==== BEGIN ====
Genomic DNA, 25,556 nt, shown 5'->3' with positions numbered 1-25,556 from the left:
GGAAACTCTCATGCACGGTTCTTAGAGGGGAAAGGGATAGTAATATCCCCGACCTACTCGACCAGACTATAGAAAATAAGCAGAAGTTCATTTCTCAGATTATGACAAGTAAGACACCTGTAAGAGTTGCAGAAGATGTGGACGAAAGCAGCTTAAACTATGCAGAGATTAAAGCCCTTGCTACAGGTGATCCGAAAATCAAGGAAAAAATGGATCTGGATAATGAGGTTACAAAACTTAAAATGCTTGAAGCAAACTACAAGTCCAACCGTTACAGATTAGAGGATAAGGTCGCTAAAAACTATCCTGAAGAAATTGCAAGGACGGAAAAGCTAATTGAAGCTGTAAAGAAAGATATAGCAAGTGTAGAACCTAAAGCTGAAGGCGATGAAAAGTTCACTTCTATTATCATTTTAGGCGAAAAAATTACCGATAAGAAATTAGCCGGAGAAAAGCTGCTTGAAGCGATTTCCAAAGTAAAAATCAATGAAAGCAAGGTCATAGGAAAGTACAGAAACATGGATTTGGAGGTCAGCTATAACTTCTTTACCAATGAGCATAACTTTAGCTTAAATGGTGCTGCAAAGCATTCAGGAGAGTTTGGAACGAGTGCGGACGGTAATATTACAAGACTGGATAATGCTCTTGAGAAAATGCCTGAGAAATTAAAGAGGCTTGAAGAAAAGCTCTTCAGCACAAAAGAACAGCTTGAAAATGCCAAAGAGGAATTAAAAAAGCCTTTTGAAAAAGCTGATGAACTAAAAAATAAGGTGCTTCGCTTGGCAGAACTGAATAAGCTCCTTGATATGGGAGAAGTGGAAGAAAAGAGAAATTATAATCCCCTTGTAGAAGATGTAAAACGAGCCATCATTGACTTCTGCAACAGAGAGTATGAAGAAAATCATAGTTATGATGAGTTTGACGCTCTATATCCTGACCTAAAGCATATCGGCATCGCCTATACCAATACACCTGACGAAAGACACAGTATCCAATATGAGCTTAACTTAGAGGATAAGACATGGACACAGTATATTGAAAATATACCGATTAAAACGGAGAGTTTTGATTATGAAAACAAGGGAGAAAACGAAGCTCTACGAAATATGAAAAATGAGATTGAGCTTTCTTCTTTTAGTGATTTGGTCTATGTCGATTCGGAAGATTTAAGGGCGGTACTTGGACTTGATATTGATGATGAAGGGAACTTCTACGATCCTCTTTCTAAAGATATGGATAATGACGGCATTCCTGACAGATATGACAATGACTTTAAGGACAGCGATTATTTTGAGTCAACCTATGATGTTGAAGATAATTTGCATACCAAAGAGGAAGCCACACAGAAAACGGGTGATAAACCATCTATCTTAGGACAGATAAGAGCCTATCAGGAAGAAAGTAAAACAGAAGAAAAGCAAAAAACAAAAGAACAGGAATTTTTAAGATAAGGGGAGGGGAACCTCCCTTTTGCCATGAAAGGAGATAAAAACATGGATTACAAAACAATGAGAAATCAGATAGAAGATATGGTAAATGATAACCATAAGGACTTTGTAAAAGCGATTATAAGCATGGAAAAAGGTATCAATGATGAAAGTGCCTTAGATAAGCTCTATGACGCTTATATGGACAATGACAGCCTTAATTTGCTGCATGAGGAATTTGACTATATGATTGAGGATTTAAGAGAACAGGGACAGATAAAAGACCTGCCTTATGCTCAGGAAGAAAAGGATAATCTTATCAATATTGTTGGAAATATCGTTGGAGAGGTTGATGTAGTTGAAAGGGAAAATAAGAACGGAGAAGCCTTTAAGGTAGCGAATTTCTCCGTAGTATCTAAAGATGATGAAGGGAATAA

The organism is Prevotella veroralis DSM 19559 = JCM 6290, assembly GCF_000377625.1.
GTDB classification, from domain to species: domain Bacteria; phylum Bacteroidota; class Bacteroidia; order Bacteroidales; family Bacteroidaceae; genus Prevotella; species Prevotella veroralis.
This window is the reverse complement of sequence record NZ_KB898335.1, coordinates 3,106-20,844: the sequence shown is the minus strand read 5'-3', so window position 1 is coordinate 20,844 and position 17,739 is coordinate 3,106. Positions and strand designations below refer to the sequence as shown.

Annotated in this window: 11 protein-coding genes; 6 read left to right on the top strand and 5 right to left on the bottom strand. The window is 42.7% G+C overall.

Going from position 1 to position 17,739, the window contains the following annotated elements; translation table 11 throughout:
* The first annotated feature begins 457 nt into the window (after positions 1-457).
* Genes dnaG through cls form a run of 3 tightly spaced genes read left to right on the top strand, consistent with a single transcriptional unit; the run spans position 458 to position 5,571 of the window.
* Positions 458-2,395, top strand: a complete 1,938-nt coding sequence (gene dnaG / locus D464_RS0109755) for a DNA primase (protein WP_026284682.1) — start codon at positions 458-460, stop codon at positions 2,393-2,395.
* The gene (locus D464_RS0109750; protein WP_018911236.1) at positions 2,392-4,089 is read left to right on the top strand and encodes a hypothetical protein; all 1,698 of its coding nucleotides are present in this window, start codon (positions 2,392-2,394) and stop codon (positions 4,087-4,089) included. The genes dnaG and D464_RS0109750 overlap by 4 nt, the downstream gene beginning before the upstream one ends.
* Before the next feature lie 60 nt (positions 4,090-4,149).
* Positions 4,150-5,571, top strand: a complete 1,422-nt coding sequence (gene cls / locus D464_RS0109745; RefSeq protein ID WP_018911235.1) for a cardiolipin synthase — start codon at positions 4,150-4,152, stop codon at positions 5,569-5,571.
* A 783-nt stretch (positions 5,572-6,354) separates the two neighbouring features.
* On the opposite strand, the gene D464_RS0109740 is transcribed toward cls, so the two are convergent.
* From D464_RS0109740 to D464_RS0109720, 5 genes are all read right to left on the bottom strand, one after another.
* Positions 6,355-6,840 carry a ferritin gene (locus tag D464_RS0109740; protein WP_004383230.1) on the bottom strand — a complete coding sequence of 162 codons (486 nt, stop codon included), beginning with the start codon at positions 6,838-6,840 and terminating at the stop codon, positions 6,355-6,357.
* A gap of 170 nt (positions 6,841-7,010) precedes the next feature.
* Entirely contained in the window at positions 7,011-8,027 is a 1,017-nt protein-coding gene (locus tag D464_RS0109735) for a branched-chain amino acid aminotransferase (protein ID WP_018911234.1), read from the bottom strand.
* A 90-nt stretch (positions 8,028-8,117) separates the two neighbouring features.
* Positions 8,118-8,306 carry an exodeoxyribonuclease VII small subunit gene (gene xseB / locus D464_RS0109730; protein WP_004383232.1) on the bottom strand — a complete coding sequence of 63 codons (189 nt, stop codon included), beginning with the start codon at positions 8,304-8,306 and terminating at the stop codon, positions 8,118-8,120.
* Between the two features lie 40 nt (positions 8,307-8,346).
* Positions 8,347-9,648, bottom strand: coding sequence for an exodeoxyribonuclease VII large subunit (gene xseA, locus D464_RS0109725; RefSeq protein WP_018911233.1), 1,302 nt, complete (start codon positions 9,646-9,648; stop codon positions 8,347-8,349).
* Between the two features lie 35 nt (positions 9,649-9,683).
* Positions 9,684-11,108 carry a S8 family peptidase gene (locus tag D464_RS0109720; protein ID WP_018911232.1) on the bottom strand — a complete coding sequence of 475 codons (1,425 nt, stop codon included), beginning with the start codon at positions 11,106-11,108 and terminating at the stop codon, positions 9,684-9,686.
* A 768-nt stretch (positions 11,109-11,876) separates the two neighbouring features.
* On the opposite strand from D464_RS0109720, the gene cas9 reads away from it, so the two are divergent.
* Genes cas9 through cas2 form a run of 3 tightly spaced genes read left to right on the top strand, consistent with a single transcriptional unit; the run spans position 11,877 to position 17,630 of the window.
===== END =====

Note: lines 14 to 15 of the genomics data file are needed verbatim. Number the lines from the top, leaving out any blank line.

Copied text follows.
* A 783-nt stretch (positions 5,572-6,354) separates the two neighbouring features.
* On the opposite strand, the gene D464_RS0109740 is transcribed toward cls, so the two are convergent.